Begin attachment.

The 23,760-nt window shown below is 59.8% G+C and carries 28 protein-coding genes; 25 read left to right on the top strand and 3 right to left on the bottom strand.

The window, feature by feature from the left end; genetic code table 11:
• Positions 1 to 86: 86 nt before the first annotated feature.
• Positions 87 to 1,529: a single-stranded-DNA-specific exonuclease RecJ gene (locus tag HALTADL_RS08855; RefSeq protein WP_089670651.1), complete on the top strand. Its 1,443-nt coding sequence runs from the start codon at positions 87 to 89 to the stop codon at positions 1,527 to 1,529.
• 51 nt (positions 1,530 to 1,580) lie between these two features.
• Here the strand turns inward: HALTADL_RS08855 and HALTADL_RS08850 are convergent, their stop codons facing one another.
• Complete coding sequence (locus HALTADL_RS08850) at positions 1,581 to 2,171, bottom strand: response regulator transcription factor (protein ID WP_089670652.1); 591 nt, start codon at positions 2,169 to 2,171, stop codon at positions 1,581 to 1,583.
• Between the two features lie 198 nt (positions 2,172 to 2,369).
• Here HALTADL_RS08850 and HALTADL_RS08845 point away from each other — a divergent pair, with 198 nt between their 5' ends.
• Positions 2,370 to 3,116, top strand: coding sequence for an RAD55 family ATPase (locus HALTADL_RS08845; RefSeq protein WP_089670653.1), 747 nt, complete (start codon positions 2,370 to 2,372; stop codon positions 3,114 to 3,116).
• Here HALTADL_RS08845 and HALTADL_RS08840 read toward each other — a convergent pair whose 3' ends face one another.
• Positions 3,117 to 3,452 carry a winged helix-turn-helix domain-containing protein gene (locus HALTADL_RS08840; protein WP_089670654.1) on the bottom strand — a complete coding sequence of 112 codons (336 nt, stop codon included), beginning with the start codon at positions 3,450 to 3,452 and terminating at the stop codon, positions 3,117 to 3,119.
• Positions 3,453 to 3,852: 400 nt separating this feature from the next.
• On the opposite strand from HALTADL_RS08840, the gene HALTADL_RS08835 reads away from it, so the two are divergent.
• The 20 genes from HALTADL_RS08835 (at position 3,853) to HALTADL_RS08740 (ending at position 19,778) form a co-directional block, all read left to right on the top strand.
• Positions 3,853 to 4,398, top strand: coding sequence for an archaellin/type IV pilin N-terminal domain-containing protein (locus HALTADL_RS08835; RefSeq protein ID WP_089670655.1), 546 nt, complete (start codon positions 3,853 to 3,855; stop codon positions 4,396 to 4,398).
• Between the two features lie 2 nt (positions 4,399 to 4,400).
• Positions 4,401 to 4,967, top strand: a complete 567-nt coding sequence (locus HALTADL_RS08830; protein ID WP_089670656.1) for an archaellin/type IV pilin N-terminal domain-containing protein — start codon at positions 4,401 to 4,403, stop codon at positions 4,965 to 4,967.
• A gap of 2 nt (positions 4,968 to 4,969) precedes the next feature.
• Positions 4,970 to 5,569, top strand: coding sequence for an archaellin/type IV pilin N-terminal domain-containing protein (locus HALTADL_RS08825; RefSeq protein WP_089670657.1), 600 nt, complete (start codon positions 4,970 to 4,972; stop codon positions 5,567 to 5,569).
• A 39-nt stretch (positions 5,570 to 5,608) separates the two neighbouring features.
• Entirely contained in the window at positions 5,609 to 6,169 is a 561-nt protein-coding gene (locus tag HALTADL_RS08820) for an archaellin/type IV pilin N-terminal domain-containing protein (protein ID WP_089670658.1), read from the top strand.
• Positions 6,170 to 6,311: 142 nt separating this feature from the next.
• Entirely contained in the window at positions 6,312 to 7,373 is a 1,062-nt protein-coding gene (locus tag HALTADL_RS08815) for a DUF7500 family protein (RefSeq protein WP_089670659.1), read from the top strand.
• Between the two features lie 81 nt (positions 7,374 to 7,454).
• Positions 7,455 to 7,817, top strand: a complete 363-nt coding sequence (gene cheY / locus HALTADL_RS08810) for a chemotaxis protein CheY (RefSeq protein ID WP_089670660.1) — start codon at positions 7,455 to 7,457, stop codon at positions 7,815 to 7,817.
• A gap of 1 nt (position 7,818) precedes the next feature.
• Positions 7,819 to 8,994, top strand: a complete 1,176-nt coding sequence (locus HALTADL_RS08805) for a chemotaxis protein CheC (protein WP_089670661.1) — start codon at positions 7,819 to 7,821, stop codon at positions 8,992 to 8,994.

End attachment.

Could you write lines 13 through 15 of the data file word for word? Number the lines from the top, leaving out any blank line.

• Positions 3,453 to 3,852: 400 nt separating this feature from the next.
• On the opposite strand from HALTADL_RS08840, the gene HALTADL_RS08835 reads away from it, so the two are divergent.
• The 20 genes from HALTADL_RS08835 (at position 3,853) to HALTADL_RS08740 (ending at position 19,778) form a co-directional block, all read left to right on the top strand.